The rise of social media such as blogs and social networks has led to a proliferation of reviews, ratings, recommendations and other forms of online expression. Bad publicity can very quickly escalate and potentially ruin a brand reputation. Just look at Toyota and the negative influence the recent product issues had on its reputation. Gone are the days when poor customer service would lead to you losing the disgruntled customer and perhaps a few of his mates he moaned to down the pub. Consumers now have the real power to express their opinions and most importantly influence the behaviour of other consumers. To address this phenomenon a new brand of analytics has recently evolved called sentiment analysis or opinion mining. It aims to determine the attitude of a speaker or a writer with respect to some topic/ product/ organisation. The attitude may be their judgment or evaluation, their affective state (that is to say, the emotional state of the author when writing) or the intended emotional communication (that is to say, the emotional effect the author wishes to have on the reader). Measuring the sentiment behind a comment is by no means simple; relying on counting ‘good’ or ‘bad’ words that appear across an entire text can lead to misleading conclusions. In fact, humans often disagree on the sentiment of a section of text, illustrating just how complex a task it is for software to get this right. We decided to have a look at one of the many free tools on the web to see what consumers were now saying about Toyota. Has consumer sentiment been affected by the recall of 8 million vehicles amid concerns that some safety measures have failed, and will there be a long lasting impact on their buying behaviour? The tool we chose is called Twitrratr which searches Twitter for a keyword and cross-reference the results against lists of positive and negative adjectives.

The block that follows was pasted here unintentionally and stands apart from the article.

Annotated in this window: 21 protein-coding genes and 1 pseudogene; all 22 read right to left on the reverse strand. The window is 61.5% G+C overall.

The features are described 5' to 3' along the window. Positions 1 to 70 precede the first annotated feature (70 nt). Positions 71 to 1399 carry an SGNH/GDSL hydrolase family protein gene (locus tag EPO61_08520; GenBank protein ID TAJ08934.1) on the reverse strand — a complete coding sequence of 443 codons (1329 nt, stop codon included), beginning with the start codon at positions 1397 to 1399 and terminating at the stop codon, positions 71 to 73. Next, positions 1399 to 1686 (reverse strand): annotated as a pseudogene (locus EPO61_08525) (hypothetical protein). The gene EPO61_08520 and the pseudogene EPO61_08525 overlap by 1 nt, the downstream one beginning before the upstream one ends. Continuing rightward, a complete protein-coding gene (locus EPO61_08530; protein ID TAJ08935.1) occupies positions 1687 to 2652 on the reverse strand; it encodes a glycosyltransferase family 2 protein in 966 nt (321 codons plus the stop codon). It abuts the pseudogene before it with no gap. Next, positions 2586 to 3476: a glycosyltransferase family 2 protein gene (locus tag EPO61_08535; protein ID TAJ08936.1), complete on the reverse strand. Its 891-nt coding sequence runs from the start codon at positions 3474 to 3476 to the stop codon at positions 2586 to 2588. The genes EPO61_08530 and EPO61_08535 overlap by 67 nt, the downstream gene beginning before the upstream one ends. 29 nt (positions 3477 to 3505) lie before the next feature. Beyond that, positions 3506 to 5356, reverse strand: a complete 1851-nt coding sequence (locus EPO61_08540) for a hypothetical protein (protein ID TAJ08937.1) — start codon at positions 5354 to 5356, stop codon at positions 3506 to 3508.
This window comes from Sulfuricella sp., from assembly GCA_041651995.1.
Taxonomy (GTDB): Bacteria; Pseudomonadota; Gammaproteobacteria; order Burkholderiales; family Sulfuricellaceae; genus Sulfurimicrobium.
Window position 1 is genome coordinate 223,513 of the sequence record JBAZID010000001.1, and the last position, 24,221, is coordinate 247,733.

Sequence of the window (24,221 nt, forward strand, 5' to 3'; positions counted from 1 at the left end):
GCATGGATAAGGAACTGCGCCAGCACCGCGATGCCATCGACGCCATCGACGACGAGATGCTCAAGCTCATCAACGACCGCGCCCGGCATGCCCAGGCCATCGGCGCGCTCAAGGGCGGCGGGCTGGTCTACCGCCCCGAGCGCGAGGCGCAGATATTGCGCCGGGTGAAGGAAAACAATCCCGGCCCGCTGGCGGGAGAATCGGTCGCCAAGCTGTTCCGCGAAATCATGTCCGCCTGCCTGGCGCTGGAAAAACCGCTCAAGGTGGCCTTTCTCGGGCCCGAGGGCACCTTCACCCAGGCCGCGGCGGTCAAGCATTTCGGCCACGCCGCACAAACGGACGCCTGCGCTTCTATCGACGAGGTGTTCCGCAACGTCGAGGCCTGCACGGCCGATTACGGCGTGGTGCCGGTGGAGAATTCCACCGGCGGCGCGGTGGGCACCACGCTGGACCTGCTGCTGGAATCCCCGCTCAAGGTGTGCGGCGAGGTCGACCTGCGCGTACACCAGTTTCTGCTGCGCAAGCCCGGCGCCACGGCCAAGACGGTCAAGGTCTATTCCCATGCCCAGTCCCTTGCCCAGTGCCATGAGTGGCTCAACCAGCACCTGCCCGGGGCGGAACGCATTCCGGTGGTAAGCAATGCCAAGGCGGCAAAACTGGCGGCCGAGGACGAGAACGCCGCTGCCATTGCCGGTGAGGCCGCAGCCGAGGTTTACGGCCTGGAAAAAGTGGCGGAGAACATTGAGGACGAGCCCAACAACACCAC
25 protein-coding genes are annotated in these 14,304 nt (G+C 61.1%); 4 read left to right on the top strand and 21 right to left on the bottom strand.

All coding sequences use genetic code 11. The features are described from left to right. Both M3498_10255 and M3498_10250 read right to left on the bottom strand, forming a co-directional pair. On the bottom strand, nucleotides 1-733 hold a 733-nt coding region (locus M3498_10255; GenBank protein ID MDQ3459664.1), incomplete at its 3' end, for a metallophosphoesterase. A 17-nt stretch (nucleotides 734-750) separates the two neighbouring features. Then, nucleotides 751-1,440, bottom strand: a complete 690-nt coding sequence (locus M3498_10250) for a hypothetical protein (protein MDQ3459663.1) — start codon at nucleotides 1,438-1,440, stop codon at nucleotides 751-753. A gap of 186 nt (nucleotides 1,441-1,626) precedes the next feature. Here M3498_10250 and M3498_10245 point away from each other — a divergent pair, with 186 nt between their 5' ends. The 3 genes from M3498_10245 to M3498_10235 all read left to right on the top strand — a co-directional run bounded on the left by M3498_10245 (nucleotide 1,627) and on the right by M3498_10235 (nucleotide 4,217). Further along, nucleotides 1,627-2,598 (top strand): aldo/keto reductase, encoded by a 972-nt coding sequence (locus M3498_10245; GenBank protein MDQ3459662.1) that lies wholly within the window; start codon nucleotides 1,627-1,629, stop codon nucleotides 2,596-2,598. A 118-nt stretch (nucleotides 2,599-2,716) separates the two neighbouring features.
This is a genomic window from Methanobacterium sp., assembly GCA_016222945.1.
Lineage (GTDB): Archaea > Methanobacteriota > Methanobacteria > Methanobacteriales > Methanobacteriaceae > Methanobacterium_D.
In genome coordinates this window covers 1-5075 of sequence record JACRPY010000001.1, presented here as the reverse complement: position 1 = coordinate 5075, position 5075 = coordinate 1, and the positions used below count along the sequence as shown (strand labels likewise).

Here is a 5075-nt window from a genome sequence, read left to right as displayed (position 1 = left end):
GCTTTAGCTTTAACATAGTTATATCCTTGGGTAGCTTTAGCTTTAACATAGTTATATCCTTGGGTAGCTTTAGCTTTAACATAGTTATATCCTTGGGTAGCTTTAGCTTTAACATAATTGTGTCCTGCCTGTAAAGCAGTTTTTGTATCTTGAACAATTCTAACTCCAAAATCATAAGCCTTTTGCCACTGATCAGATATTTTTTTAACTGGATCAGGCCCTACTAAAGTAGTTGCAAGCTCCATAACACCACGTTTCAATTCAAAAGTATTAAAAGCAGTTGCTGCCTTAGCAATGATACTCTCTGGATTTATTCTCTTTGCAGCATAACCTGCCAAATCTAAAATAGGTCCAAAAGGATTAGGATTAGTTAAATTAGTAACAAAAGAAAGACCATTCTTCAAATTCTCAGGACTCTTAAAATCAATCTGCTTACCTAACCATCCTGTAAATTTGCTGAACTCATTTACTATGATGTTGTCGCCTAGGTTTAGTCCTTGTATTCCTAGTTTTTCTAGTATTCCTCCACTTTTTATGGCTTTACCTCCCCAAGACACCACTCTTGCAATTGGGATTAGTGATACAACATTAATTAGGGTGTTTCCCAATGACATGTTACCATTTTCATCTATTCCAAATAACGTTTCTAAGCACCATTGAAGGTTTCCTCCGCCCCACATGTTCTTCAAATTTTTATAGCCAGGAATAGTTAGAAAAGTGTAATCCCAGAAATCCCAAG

Of 1147 tweets that referred to Toyota, only 36 were negative as opposed to 60 being positive. Surprisingly perhaps, there are still more positive than negative sentiments expressed towards Toyota. Is this a weakness in technique of sentiment analysis or a real gauge of opinion? We only looked at Twitter, so a wider range of sources would give more representative results. However the results are to some extent backed up by the Consumer Reports 2010 Car Brand Survey, in which 60 percent of current Toyota drivers said they would most likely purchase another Toyota when they come to buy a new car. That’s a drop in 10 percentage points from a December 2009 survey, but certainly not a complete breakdown in consumer confidence. The real value for companies comes in spotting trends in Customer Sentiment – identifying if it is deteriorating and taking appropriate action early. Perhaps Toyota reacted to the negative publicity in time with the product recall! We shouldn’t forget that Consumer Sentiment is just one influencer of customer behaviour. It may also be the case that sentiment expressed in certain forums carries more weight than others. Customers will still be influenced by pricing, marketing and their own personal customer experience. Good retailers will use analytics to understand the relative influence of all of these factors on their own customers to decide upon how sentiment should be used to inform their decision making.